IMG_1109.JPG


There are times when weather/conditions do not allow you to fully appreciate what a new ski area has to offer. But our serendipitous meeting with Arnie Wilson made for a very interesting day.
http://bestsnow.net
Ski Records
Season length: 21 months, Nov. 29, 2010 - July 2, 2012
Days in one year: 80 from Nov. 29, 2010 - Nov. 17, 2011
Season vertical: 1,610K in 2016-17
Season powder: 291K in 2011-12
User avatar
Tony Crocker
 
Posts: 9777
Joined: Thu Sep 23, 2004 10:37 am
Location: Avatar: Charlotte Bay, Antarctica 2011
Location: Glendale, California

Re: Hlidarfjall, Iceland, Mar. 24, 2015

Postby jamesdeluxe » Wed Mar 25, 2015 12:39 pm

An interesting addition to your list.

Arnie must have a story or two to tell. 726 ski areas, wow.
User avatar
jamesdeluxe
 
Posts: 3314
Joined: Mon Oct 04, 2004 3:19 pm
Location: South Orange, NJ

Re: Hlidarfjall, Iceland, Mar. 24, 201

Postby lono » Thu Mar 26, 2015 7:46 am

Financial Times ski correspondent is my new " ski bum " dream job, gotta send them a resume.
User avatar
lono
 
Posts: 122
Joined: Sat Jun 22, 2013 10:47 am
Location: Flatfoot County urban Montana
Location: whitefish mt usa

Re: Hlidarfjall, Iceland, Mar. 24, 2015

Postby jamesdeluxe » Thu Mar 26, 2015 8:13 am

Based purely on photos since I've never been to either place, Hlidarfjall looks like an Icelandic version of Whitetooth before it morphed into Kicking Horse, i.e. intermediate trails going straight down the lower mountain with nothing on the upper steep terrain.
User avatar
jamesdeluxe
 
Posts: 3314
Joined: Mon Oct 04, 2004 3:19 pm
Location: South Orange, NJ

Re: Hlidarfjall, Iceland, Mar. 24, 2015

Postby Tony Crocker » Thu Mar 26, 2015 12:49 pm

The lower terrain served by the chair is low intermediate and not a bad Whitetooth analogy. The T-bar is moderately steep and serves some steep terrain with a very short hike. The top ridgeline is only 500 vertical above the top of the T-bar, and I have little doubt people hike that when weather/snow are good. So the lifts at Hlidarfjall serve 2/3 of a potential 2,000+ vertical. Whitetooth served less than 1/3 of Kicking Horse's eventual 4,100 vertical.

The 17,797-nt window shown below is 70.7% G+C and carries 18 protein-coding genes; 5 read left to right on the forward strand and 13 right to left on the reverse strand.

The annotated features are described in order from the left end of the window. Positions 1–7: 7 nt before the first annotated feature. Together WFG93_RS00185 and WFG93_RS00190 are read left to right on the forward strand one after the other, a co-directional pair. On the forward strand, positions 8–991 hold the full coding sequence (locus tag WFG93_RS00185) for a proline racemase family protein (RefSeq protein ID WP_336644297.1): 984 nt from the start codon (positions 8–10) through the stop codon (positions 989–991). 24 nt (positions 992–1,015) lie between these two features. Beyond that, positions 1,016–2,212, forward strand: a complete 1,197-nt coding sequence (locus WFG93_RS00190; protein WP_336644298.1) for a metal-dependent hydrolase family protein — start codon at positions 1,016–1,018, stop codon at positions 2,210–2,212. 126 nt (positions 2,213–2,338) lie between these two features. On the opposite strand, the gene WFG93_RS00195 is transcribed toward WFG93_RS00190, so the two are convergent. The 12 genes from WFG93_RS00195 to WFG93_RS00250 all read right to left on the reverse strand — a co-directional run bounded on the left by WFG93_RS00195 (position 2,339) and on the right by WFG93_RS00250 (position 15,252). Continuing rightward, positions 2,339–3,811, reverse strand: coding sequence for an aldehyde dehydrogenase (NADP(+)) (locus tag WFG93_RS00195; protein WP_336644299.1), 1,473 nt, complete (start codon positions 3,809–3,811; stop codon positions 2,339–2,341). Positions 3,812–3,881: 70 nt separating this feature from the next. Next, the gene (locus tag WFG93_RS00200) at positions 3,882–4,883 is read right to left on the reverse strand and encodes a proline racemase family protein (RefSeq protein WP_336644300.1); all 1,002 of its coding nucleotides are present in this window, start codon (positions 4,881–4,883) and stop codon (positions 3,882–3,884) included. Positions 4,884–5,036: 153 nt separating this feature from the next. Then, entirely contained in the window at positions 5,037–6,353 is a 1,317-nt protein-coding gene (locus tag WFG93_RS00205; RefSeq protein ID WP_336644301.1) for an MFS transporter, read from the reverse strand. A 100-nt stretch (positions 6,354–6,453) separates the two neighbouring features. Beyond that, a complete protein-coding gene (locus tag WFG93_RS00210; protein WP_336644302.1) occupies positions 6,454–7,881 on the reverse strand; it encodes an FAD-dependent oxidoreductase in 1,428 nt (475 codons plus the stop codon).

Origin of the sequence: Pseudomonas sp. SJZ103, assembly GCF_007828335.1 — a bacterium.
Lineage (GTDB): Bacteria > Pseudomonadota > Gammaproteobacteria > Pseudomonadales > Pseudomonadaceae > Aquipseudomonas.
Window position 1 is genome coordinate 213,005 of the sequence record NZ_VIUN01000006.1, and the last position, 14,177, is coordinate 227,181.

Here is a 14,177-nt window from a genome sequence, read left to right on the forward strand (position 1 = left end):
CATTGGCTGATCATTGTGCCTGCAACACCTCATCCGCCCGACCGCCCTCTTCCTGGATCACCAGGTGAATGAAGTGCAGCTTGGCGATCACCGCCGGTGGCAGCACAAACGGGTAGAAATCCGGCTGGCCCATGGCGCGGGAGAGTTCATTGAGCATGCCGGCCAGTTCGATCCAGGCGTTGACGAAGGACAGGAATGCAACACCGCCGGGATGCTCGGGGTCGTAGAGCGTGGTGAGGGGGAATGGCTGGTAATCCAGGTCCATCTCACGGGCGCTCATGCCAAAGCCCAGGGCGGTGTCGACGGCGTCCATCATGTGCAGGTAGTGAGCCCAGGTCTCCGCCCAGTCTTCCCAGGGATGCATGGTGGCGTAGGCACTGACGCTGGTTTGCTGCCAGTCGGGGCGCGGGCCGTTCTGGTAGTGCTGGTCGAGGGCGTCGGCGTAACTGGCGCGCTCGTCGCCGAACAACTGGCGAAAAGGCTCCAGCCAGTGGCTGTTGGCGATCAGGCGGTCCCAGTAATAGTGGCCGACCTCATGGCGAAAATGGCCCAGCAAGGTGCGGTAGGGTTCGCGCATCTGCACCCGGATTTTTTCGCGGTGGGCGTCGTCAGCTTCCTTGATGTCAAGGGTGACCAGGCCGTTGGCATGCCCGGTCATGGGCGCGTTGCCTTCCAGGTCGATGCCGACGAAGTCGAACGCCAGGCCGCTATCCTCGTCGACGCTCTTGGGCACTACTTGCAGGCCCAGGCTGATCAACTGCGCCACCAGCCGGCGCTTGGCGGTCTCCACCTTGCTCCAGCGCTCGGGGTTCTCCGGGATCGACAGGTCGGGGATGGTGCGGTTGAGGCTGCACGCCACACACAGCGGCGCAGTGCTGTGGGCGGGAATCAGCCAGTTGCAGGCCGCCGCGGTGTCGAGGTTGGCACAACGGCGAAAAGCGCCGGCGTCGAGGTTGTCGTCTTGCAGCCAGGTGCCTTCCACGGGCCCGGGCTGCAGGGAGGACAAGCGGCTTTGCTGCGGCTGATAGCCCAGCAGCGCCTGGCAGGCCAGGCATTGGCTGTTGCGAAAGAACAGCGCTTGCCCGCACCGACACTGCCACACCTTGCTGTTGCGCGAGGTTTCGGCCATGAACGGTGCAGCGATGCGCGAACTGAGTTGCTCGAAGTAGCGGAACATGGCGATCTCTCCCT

http://bestsnow.net
Ski Records
Season length: 21 months, Nov. 29, 2010 - July 2, 2012
Days in one year: 80 from Nov. 29, 2010 - Nov. 17, 2011
Season vertical: 1,610K in 2016-17
Season powder: 291K in 2011-12
User avatar
Tony Crocker
 
Posts: 9777
Joined: Thu Sep 23, 2004 10:37 am
Location: Avatar: Charlotte Bay, Antarctica 2011
Location: Glendale, California

Re: Hlidarfjall, Iceland, Mar. 24, 2015

Postby jasoncapecod » Wed Apr 01, 2015 4:37 am

My daughter will be in Reykyavik late next week. She is doing a Northern Lights tour and some horseback riding..
Cool report..
User avatar
jasoncapecod
 
Posts: 1125
Joined: Wed Jan 25, 2006 9:30 am
Location: NEW YORK

Re: Hlidarfjall, Iceland, Mar. 24, 2015

Postby Tony Crocker » Wed Apr 01, 2015 9:08 am

jasoncapecod wrote:She is doing a Northern Lights tour and some horseback riding.

We had 2 nights of Northern Lights viewing on the eclipse tour. While on our own other nights were cloudy or we were too exhausted to look much. Liz has a riding background and we had a 2 hour ride in a blizzard March 23. The Icelandic horses are very interesting and your daughter will enjoy the experience. We will eventually post reports of the non-ski activities in Iceland but it may take awhile.

We rode horses in the north near Grenevik; most Iceland tourists stay within a short driving radius of Reykvavik. We were surprised how busy nearly every tourist attraction within that radius was, during what is supposedly the off-season. After the 2010 volcano eruption, Iceland has been promoting tourism very effectively. Tourist visits have jumped from 300K in 2008 to over a million per year now.
http://bestsnow.net
Ski Records
Season length: 21 months, Nov. 29, 2010 - July 2, 2012
Days in one year: 80 from Nov. 29, 2010 - Nov. 17, 2011
Season vertical: 1,610K in 2016-17
Season powder: 291K in 2011-12
User avatar
Tony Crocker
 
Posts: 9777
Joined: Thu Sep 23, 2004 10:37 am
Location: Avatar: Charlotte Bay, Antarctica 2011
Location: Glendale, California

Re: Hlidarfjall, Iceland, Mar. 24, 2015

Postby q » Tue Apr 28, 2015 12:27 am

Brilliant report. Looks like a fair bit of potential. Reminds me more of skiing in Scotland that Whitetooth though with the open terrain rather than trees.
Q
User avatar
q
 
Posts: 302
Joined: Sun Oct 28, 2007 7:59 am
Location: Aberdeen, Scotland - Avatar: Primer Bowl, Loveland, CO


Return to Europe & Asia

Who is online

Users browsing this forum: No registered users and 1 guest


All content herein copyright © 1999-2017 First Tracks!! Online Media

Forums Terms & Conditions of Use